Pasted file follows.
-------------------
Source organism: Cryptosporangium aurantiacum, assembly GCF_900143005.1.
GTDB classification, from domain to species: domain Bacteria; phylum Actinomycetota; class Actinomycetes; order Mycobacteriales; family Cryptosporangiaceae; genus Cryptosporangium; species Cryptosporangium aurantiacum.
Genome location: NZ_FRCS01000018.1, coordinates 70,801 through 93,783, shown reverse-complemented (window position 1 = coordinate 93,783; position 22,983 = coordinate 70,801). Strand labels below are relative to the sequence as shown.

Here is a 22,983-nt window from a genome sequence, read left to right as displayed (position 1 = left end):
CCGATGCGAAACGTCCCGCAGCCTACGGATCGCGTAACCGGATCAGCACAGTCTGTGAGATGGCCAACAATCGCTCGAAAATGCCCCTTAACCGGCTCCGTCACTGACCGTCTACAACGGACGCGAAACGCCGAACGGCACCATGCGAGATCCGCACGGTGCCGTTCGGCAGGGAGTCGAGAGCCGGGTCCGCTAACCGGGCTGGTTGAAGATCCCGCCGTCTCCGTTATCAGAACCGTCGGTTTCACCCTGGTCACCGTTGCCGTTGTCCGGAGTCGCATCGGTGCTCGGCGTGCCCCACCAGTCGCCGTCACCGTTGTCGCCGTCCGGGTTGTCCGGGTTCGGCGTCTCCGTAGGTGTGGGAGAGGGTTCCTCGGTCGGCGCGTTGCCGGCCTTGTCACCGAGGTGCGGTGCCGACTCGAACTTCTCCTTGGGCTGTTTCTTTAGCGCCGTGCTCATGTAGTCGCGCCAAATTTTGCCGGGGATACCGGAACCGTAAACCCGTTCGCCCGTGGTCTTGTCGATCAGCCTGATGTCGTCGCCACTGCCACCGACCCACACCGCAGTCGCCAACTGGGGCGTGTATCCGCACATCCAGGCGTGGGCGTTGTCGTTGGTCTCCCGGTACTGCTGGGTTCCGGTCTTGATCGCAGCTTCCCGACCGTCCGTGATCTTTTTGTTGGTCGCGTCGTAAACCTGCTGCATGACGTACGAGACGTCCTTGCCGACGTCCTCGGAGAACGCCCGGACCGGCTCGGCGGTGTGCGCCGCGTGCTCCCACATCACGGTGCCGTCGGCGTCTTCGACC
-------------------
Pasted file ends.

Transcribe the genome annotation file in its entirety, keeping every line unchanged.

Source organism: Cryptosporangium aurantiacum, assembly GCF_900143005.1.
GTDB classification, from domain to species: domain Bacteria; phylum Actinomycetota; class Actinomycetes; order Mycobacteriales; family Cryptosporangiaceae; genus Cryptosporangium; species Cryptosporangium aurantiacum.
Genome location: NZ_FRCS01000018.1, coordinates 70,801 through 93,783, shown reverse-complemented (window position 1 = coordinate 93,783; position 22,983 = coordinate 70,801). Strand labels below are relative to the sequence as shown.

Here is a 22,983-nt window from a genome sequence, read left to right as displayed (position 1 = left end):
CCGATGCGAAACGTCCCGCAGCCTACGGATCGCGTAACCGGATCAGCACAGTCTGTGAGATGGCCAACAATCGCTCGAAAATGCCCCTTAACCGGCTCCGTCACTGACCGTCTACAACGGACGCGAAACGCCGAACGGCACCATGCGAGATCCGCACGGTGCCGTTCGGCAGGGAGTCGAGAGCCGGGTCCGCTAACCGGGCTGGTTGAAGATCCCGCCGTCTCCGTTATCAGAACCGTCGGTTTCACCCTGGTCACCGTTGCCGTTGTCCGGAGTCGCATCGGTGCTCGGCGTGCCCCACCAGTCGCCGTCACCGTTGTCGCCGTCCGGGTTGTCCGGGTTCGGCGTCTCCGTAGGTGTGGGAGAGGGTTCCTCGGTCGGCGCGTTGCCGGCCTTGTCACCGAGGTGCGGTGCCGACTCGAACTTCTCCTTGGGCTGTTTCTTTAGCGCCGTGCTCATGTAGTCGCGCCAAATTTTGCCGGGGATACCGGAACCGTAAACCCGTTCGCCCGTGGTCTTGTCGATCAGCCTGATGTCGTCGCCACTGCCACCGACCCACACCGCAGTCGCCAACTGGGGCGTGTATCCGCACATCCAGGCGTGGGCGTTGTCGTTGGTCTCCCGGTACTGCTGGGTTCCGGTCTTGATCGCAGCTTCCCGACCGTCCGTGATCTTTTTGTTGGTCGCGTCGTAAACCTGCTGCATGACGTACGAGACGTCCTTGCCGACGTCCTCGGAGAACGCCCGGACCGGCTCGGCGGTGTGCGCCGCGTGCTCCCACATCACGGTGCCGTCGGCGTCTTCGACC